Mega Doctor News
By Karen Villarreal
RIO GRANDE VALLEY, Texas – Edinburg resident Maluisa Gonzalez has been a patient of UTRGV’s mobile OBGYN project, Healthy Mujeres, for almost a year.
“No hay como la salud,” she said. Nothing can replace good health.
Without a car of her own or the financial means for healthcare, she said, she is grateful that Healthy Mujeres – which operates once a month out of UTRGV’s Area Health Education Clinic (AHEC) in San Carlos – is free of charge and only two buildings away from a bus stop.
“I get my annual – all the preventative checks – which I couldn’t have afforded otherwise,” Gonzalez said. “And they provide very good care. I tell everyone I can about it.”
That’s good news for Maria Aguilar, the program specialist for Healthy Mujeres, who assists with scheduling appointments for more than 30 patients on the days the OBGYN staff are at the San Carlos AHEC and UTRGV School of Medicine’s UniMóvil mobile clinics.
Aguilar said she and the program’s two community health workers find great satisfaction in providing information about services so people who need it can have access to care, like preventative screenings to identify cancer.
“Some of our patients have gotten their first-ever annual exam with us. For some women, it had been over 30 years,” Aguilar said. “Our patients are survivors.”
To further serve rural patients like Gonzalez, Healthy Mujeres is expanding its services and schedule, offering twice-a-month opportunities for free reproductive and prenatal healthcare at designated rural community sites via the AHEC clinics, as well as through UniMóvil.
A HISTORY OF CARE
Healthy Mujeres, a University of Texas System Population Health-backed project, since 2019 has worked to reduce neonatal morbidity rates in Texas – some of the highest in the country – by bringing professionals who can offer pregnancy testing, ultrasounds, and other preventative and reproductive health services to underserved and low-income communities.
“We first addressed it from the mom side of things,” said Dr. Saul D. Rivas, medical lead for the Healthy Mujeres team and an assistant professor of Obstetrics and Gynecology at the UTRGV School of Medicine. “Healthier women tend to have healthier pregnancies and babies.”
Rivas, joined by another physician and a nurse practitioner, would take UniMóvil to rural areas or set up at AHECs in community centers.
They soon found that their patients needed additional services to manage their reproductive health better, like gynecological screenings and family planning options.
To help fund those additional services, Rivas andHealthy Mujeres, in collaboration with Dr. Divya Patel, associate professor atUniversity of Texas System Population Health, were awarded $1 million from the Department of State Health Services.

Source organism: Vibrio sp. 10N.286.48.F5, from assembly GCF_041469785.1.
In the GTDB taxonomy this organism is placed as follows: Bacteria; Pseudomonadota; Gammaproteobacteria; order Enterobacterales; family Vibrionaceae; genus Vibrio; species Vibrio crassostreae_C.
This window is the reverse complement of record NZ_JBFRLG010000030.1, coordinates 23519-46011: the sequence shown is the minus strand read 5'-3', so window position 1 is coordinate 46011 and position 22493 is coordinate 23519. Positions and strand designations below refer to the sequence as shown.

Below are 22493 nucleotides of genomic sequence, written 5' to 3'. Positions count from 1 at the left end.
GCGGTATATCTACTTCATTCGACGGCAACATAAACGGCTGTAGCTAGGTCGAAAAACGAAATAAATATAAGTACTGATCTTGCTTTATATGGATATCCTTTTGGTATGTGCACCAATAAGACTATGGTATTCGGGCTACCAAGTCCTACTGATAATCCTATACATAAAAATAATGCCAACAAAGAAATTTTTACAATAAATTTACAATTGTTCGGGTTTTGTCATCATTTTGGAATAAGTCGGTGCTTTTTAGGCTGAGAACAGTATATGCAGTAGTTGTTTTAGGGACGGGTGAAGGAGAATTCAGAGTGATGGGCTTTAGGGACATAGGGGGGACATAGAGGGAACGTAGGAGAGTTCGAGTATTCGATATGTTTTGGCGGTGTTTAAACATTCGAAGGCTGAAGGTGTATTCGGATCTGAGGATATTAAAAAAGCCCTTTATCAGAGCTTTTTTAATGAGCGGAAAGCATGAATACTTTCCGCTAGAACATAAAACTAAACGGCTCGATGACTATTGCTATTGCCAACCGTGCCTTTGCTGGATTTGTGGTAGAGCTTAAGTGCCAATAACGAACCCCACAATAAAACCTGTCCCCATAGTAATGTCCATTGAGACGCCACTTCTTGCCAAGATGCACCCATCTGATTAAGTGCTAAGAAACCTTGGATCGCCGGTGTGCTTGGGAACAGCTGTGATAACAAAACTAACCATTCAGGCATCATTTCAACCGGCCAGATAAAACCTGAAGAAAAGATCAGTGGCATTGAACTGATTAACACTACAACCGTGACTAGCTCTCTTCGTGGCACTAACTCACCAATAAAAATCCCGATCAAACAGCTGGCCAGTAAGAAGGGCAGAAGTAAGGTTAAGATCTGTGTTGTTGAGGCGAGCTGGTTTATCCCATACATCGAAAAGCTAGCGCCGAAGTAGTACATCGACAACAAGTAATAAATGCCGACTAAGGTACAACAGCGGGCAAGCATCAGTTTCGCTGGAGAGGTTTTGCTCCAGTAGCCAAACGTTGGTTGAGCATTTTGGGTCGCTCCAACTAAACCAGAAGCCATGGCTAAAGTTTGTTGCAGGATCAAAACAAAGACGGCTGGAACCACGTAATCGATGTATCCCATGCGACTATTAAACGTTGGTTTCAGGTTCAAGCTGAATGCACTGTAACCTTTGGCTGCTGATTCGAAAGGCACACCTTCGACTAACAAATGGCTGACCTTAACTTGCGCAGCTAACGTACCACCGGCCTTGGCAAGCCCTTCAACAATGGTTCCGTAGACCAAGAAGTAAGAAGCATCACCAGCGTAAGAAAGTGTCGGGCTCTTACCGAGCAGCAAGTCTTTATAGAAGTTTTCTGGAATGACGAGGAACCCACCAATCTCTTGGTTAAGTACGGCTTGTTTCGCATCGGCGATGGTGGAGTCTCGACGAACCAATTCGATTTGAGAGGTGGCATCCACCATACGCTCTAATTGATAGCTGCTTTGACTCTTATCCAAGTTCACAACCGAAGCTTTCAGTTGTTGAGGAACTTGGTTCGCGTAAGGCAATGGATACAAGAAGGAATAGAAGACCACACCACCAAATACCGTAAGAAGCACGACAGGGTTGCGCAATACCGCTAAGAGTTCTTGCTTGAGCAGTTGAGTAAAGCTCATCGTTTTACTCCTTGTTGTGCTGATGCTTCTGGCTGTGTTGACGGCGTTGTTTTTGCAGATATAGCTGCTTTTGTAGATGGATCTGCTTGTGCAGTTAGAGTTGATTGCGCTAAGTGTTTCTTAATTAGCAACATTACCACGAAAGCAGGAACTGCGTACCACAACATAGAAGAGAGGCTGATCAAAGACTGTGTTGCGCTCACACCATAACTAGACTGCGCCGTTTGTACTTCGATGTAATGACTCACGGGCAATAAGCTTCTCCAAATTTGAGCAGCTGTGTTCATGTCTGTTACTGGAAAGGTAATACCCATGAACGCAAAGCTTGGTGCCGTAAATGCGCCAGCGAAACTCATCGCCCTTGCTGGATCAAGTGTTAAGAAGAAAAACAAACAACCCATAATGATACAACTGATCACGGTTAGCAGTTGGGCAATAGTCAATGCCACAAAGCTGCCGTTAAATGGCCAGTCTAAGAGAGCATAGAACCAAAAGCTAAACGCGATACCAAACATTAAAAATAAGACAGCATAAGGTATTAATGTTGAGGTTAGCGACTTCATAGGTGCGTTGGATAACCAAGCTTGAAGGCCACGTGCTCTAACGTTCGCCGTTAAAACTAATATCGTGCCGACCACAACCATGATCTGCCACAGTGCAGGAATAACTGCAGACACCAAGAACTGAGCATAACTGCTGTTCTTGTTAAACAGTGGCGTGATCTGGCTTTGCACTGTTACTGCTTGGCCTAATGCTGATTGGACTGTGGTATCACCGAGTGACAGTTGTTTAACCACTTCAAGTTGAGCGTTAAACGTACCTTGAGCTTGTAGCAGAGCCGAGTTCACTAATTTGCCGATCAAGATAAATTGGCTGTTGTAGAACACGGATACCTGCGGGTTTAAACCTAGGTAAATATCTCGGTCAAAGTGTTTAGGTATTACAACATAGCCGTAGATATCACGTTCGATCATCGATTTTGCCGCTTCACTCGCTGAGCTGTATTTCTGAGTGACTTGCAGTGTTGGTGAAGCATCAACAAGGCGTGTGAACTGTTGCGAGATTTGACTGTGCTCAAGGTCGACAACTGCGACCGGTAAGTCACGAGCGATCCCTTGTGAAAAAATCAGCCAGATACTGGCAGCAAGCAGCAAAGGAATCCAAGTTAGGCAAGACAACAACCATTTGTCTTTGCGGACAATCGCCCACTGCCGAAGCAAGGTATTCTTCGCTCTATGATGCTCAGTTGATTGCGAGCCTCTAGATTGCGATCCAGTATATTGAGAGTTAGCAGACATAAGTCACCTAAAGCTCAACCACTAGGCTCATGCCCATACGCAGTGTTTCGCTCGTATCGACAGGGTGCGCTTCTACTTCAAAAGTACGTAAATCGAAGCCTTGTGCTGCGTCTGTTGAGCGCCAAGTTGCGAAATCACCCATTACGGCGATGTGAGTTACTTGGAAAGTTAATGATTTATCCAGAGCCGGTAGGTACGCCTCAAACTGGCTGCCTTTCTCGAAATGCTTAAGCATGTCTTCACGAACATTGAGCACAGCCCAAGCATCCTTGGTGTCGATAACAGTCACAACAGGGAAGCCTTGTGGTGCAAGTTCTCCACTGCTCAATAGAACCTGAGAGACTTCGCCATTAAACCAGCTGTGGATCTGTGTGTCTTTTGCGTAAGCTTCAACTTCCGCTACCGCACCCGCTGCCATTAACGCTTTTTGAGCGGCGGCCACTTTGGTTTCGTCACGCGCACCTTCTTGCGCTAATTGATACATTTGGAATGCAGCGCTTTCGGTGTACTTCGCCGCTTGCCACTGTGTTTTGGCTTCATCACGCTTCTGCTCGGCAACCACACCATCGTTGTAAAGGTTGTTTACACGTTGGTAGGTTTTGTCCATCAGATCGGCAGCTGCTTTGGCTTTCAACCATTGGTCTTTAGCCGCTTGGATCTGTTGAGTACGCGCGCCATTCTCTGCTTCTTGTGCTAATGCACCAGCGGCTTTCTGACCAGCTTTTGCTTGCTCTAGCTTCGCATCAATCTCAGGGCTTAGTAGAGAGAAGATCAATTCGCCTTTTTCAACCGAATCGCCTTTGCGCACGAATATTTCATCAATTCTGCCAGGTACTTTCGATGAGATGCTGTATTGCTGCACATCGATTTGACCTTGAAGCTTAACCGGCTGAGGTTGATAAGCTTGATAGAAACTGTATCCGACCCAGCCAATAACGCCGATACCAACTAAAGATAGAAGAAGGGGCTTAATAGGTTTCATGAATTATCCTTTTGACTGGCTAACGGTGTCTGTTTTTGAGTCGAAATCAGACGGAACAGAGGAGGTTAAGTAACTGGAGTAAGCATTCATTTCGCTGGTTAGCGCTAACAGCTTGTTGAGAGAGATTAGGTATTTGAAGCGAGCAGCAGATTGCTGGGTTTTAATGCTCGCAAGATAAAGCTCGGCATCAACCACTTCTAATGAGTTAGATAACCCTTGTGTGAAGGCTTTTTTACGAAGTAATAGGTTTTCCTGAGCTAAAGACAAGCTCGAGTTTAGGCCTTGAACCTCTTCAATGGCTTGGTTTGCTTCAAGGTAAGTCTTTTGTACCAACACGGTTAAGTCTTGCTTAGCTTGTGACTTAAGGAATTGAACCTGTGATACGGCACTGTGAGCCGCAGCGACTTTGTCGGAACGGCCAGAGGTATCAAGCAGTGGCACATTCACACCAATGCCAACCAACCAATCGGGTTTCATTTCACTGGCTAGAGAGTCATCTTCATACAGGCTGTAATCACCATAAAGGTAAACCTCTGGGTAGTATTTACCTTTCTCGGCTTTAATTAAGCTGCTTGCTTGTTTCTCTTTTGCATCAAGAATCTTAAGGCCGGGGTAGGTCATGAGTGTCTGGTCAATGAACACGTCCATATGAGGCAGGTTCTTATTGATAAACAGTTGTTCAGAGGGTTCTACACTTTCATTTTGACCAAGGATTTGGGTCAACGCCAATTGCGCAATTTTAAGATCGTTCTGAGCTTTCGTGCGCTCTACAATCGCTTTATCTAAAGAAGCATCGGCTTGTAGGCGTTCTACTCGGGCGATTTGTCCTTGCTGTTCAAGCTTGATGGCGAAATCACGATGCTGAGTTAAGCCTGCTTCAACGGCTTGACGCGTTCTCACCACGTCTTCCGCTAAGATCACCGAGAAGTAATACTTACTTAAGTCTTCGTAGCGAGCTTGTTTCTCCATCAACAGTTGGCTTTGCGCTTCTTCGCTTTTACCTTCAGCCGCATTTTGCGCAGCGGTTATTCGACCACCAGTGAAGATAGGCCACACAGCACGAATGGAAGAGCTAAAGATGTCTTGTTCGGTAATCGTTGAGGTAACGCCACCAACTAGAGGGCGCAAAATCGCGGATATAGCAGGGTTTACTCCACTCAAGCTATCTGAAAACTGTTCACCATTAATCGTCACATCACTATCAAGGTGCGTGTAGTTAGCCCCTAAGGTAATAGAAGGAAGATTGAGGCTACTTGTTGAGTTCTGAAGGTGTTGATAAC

Since September, they have helped more than 500 women with the additional funding.
Fully operational after a pause during the COVID-19 pandemic, the mobile OBGYN team now offers free contraception, screenings for cervical cancer and sexually transmitted diseases (STDs), and mammogram referrals.
“We’re just about full scope now,” Rivas said. “We do screening and counseling and refer patients for mammograms services when needed. We can help them navigate getting follow-up care, too.”
Contraceptive options available to women who want them include birth control pills, condoms, rings, injections, andlong-acting reversible contraception (LARC) options like the implant and IUD.
During a visit, a nurse practitioner and medical assistant talk to patients about their options and carry out procedures, like inserting/ removing the LARCs or giving injections, on-site at the UniMóvil and AHEC clinics.
“We’ve established consistent services and a trustworthy staff, so we’ve had a very positive response from the community,” Rivas said.
Rivas said that in addition to providing services, they have been able to bring on students from the UTRGV School of Medicine to get valuable experience. Astudent in their first four years of medical school can observe and take patient histories, while a medical resident, having completed medical school, does patient interviews and examinations – still under observation of Rivas and the other physician on staff.
“Depending on what skill they’re learning, we integrate them into the process,” Rivas said. “Helping with the procedures encourages the next generation of physicians to dedicate time and effort to their studies.”